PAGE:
2013 Award
Gamewright Iota
(Gamewright $8.95 Score: )

Our testers liked the design of the teeny-weeny tin loaded with 66 teeny-weeny cards that are played by creating a lines of matching colors, numbers, or shapes. Sounds simple, but you are juggling multiple attributes each time. As the grid gets more complex, so do the opportunities to score. It's small enough to take along, though you need a big space to play as the grid expands. Along with the fun, this is a game that involves, spatial relations, visual discrimination, strategy skills and simple addition or multiplication as the value of lines build with every play. 8 & up.

Age: Later School Years, Tweens. Award Year: 2013. Click here to purchase the product on Amazon.com.

 


 

 


2013 Award
Sifteo Cubes Intelligent Game System
(Sifteo $129.99 Score: )

Sifteo Cubes is a revolutionary toy that looks to change how kids, and tech-loving adults, play with blocks. Co-founder David Merrill's 2009 TED Talk originally opened our eyes to the possibilities of Sifteo blocks. Each Sifteo Cubes set comes with one home speaker, three cubes, one USB cable, and a carrying pouch. Additional cubes can be bought separately to enhance the learning and gaming experience. New games can be downloaded by plugging the home speaker into a computer and purchasing games from Sifteo's website. Although the cubes are still a new product the games are innovative, educational, and most importantly, fun.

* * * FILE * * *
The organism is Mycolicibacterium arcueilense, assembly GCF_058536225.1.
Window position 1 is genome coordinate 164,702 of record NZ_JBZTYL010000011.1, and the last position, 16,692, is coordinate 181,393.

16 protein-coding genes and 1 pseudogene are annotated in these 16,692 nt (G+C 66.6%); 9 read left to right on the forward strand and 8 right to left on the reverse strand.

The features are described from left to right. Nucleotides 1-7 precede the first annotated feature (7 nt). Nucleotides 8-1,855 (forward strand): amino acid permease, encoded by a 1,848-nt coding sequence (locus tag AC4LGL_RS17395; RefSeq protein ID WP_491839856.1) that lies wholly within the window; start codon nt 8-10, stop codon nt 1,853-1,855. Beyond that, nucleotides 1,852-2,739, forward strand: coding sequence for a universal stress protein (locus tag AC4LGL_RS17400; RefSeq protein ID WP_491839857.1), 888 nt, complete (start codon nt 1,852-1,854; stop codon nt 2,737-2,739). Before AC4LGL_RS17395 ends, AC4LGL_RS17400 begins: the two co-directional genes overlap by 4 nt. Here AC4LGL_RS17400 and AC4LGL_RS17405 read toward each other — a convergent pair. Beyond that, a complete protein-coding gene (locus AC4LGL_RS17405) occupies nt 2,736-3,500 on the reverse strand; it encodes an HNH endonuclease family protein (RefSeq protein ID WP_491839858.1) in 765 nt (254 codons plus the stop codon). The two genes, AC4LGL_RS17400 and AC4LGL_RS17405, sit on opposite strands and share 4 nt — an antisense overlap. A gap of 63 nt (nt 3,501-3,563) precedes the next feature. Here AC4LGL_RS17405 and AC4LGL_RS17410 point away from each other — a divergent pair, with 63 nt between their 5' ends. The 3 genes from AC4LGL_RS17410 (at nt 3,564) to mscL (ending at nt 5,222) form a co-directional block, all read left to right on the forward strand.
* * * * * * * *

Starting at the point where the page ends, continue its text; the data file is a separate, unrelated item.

Sifteo Cubes sets come with four games, Cube Buddies, Code Breakers, Word Caravan, and Chroma Splash. Each game presents different learning challenges to young users.

Word Caravan is a word puzzle game that utilizes the tilt and neighbor-awareness of the cubes. The goal of the game is to create a specified number of words from the letters displayed in the cubes; each cube shows two letters whose order can be switched by tilting the cube in each direction. Word Caravan is a fun and thought-provoking game that requires young readers to creatively access the situation and make words on the spot. For more experienced readers the cubes do not always recognize advanced vocabulary, and simply ask for low-level words to complete the level.

Chroma Splash is a challenging puzzles game that incorporates the tilt, touch, and neighbor-awareness capabilities of the cubes. The game asks that players match colored bubbles on neighboring cubes and then pop the matching bubbles to move to the next level. Each level has different color and positioning combinations that require gamers to think through the puzzle before starting.